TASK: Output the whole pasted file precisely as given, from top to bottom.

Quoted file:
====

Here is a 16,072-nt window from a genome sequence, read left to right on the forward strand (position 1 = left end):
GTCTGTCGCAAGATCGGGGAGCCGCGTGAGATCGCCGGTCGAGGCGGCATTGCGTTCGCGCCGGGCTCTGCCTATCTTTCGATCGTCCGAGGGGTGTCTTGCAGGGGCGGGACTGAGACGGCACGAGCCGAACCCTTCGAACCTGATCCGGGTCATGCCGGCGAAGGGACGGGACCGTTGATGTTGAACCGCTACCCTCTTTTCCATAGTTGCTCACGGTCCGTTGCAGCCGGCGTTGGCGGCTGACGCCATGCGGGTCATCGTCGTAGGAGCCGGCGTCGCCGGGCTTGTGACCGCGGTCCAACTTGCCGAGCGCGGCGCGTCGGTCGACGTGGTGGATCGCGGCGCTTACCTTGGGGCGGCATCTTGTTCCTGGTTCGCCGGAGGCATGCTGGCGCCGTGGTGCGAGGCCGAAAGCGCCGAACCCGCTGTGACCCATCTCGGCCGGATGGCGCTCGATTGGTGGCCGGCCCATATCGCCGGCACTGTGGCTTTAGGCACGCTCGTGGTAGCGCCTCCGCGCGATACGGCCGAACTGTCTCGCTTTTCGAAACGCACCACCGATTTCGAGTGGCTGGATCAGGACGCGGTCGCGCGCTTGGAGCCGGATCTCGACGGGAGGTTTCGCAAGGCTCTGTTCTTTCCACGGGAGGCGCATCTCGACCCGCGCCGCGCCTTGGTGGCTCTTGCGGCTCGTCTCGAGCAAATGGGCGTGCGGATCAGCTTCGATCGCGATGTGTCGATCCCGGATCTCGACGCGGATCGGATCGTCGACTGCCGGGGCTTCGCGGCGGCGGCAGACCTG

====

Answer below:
Here is a 16,072-nt window from a genome sequence, read left to right on the forward strand (position 1 = left end):
GTCTGTCGCAAGATCGGGGAGCCGCGTGAGATCGCCGGTCGAGGCGGCATTGCGTTCGCGCCGGGCTCTGCCTATCTTTCGATCGTCCGAGGGGTGTCTTGCAGGGGCGGGACTGAGACGGCACGAGCCGAACCCTTCGAACCTGATCCGGGTCATGCCGGCGAAGGGACGGGACCGTTGATGTTGAACCGCTACCCTCTTTTCCATAGTTGCTCACGGTCCGTTGCAGCCGGCGTTGGCGGCTGACGCCATGCGGGTCATCGTCGTAGGAGCCGGCGTCGCCGGGCTTGTGACCGCGGTCCAACTTGCCGAGCGCGGCGCGTCGGTCGACGTGGTGGATCGCGGCGCTTACCTTGGGGCGGCATCTTGTTCCTGGTTCGCCGGAGGCATGCTGGCGCCGTGGTGCGAGGCCGAAAGCGCCGAACCCGCTGTGACCCATCTCGGCCGGATGGCGCTCGATTGGTGGCCGGCCCATATCGCCGGCACTGTGGCTTTAGGCACGCTCGTGGTAGCGCCTCCGCGCGATACGGCCGAACTGTCTCGCTTTTCGAAACGCACCACCGATTTCGAGTGGCTGGATCAGGACGCGGTCGCGCGCTTGGAGCCGGATCTCGACGGGAGGTTTCGCAAGGCTCTGTTCTTTCCACGGGAGGCGCATCTCGACCCGCGCCGCGCCTTGGTGGCTCTTGCGGCTCGTCTCGAGCAAATGGGCGTGCGGATCAGCTTCGATCGCGATGTGTCGATCCCGGATCTCGACGCGGATCGGATCGTCGACTGCCGGGGCTTCGCGGCGGCGGCAGACCTG